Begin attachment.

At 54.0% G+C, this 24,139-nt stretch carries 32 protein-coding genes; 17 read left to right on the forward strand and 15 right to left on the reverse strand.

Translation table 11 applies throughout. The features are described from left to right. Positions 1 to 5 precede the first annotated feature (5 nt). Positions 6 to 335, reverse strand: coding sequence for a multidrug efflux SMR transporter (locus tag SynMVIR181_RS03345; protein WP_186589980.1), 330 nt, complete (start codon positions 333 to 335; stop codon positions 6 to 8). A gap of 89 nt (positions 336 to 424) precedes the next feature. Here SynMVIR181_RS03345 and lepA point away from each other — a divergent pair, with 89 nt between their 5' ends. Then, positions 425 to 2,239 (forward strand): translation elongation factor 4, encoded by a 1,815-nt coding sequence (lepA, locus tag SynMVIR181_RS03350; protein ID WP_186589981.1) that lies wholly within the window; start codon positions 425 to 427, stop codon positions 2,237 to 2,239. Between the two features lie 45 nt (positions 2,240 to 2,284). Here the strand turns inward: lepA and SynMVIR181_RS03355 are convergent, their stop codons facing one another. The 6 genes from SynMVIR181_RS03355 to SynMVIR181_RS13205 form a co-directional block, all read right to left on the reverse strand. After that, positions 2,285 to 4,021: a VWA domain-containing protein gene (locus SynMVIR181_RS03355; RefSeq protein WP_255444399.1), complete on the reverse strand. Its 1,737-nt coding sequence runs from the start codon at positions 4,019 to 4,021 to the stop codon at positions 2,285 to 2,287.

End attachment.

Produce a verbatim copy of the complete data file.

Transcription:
At 54.0% G+C, this 24,139-nt stretch carries 32 protein-coding genes; 17 read left to right on the forward strand and 15 right to left on the reverse strand.

Translation table 11 applies throughout. The features are described from left to right. Positions 1 to 5 precede the first annotated feature (5 nt). Positions 6 to 335, reverse strand: coding sequence for a multidrug efflux SMR transporter (locus tag SynMVIR181_RS03345; protein WP_186589980.1), 330 nt, complete (start codon positions 333 to 335; stop codon positions 6 to 8). A gap of 89 nt (positions 336 to 424) precedes the next feature. Here SynMVIR181_RS03345 and lepA point away from each other — a divergent pair, with 89 nt between their 5' ends. Then, positions 425 to 2,239 (forward strand): translation elongation factor 4, encoded by a 1,815-nt coding sequence (lepA, locus tag SynMVIR181_RS03350; protein ID WP_186589981.1) that lies wholly within the window; start codon positions 425 to 427, stop codon positions 2,237 to 2,239. Between the two features lie 45 nt (positions 2,240 to 2,284). Here the strand turns inward: lepA and SynMVIR181_RS03355 are convergent, their stop codons facing one another. The 6 genes from SynMVIR181_RS03355 to SynMVIR181_RS13205 form a co-directional block, all read right to left on the reverse strand. After that, positions 2,285 to 4,021: a VWA domain-containing protein gene (locus SynMVIR181_RS03355; RefSeq protein WP_255444399.1), complete on the reverse strand. Its 1,737-nt coding sequence runs from the start codon at positions 4,019 to 4,021 to the stop codon at positions 2,285 to 2,287.